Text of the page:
How Much Do Reformers Think Job Security Is Worth To Teachers?

7408506410_715acb5f6f_mA couple of weeks back at This Week in Education I tried to explain why the Vergara decision in California doesn’t have easily-predictable major consequences, even if you hand-wave away all of the inevitable legal wrangling and assume tenure and seniority rules  for teachers do end up changing significantly. Partisans really don’t like thinking – or at least talking – about trade-offs1 but they almost always matter in the long-term.

The upshot is that, even if you operate with an extremely naive model in which only student achievement outcomes matter, it’s not obvious that tenure reform2 will have large net benefits:

There will probably be some good effects and some bad effects of tenure reform, and much depends exactly on how the tenure rules are changed and how the state, districts, and schools respond. For example, will districts raise salaries in response to limitations on tenure? Will administrators find work-arounds to reduce energy spent on evaluations?

As a result, it’s hard to know which effects, if any, will dominate in the long-term. They may largely cancel each other out.

One of the central tensions for reformers when it comes to improving teacher quality is that on the one hand they believe teachers are fighting desperately for excessive job security but also, on the other hand, that you can substantially reduce that job security without making teaching significantly less attractive.

In theory this is not impossible. Making it work, however, requires admitting that job security is a benefit for teachers and that taking it away will – all else equal – make being a teacher less appealing.

How much less appealing? I think it’s very hard to say, but via Tyler Cowen, Lee Ohanian makes a (very rough) estimate [emphasis mine]:

I use historical data from the Bureau of Labor Statistics to identify the probability that a worker in the model is involuntarily separated from their job, which is about a 4 percent chance per month, average duration of unemployment, which is about 3.5 months, and the probability of continuing employment, which is about 96 percent.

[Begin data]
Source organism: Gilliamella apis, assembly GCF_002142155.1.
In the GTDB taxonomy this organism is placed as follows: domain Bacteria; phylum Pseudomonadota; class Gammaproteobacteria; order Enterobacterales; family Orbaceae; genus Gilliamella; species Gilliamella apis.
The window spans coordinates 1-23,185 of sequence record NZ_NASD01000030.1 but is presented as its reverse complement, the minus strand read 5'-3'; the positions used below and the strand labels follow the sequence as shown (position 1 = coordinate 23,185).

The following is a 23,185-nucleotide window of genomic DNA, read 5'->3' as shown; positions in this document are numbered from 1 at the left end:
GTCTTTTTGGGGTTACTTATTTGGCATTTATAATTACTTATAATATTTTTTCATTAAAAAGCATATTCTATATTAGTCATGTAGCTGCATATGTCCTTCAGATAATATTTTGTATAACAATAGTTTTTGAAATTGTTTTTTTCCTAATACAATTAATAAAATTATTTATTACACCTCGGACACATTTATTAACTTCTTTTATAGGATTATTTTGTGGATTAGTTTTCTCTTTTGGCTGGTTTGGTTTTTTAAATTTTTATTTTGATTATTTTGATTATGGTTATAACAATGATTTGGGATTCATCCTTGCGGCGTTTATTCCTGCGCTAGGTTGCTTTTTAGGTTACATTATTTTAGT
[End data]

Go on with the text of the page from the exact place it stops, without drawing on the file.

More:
For the case of the public sector, the probability of involuntary separation is just 1.3 percent, which is one-third as high as the probability in the private sector case. I then calculate the difference in compensation between the public sector (low unemployment case) and the private sector, such that a worker would be indifferent between working in either sector. I find that workers would be willing to work for about 10 percent less compensation in the public sector, given the additional benefit of much higher job security. This estimate is conservative in terms of considering today’s labor market, as average unemployment duration today is much higher than its historical average.

In other words, Ohanian thinks you could use job security as a means of attracting employees into the public sector even if you offered salaries roughly 10% lower than in the private sector because the job security itself has some value.

Now, Ohanian is a conservative economist writing for a conservative think tank, so he unsurprisingly concludes that you can do away with these job security benefits because public sector workers are so wildly overcompensated to begin with that the marginal value of the “excess” compensation is very small.

My sense, however, is that many education reformers – who are often left-leaning – don’t want to say that at all. On the contrary, they will often say that we want the “best and brightest” – i.e., significantly above-average workers – to go into teaching and that teachers should receive more compensation (contingent on performance).

The trouble is that, as Rick Hess puts it, courts are good at “access, not quality”. The Vergara lawsuit is ultimately a very crude way of enacting policy change; the decision does not require, for example, any measures to compensate teachers for reductions in job security.

Reformers may want salary increases but since they weren’t judicially mandated – and do not otherwise appear to be forthcoming – we have to consider a world without them.

I’m not opposed, in principle, to carefully paring back tenure protections for teachers in exchange for higher salaries or other benefits. I could therefore be made more sympathetic to many reformers’ projects if they seemed to be taking these trade-offs more seriously.

  1. At this StudentsFirst forum I submitted to the panelists a question about trade-offs, and was assured all questions would eventually be answered in person or online, but never got a response. []
  2. You can perform a similar exercise for changes to seniority rules. []
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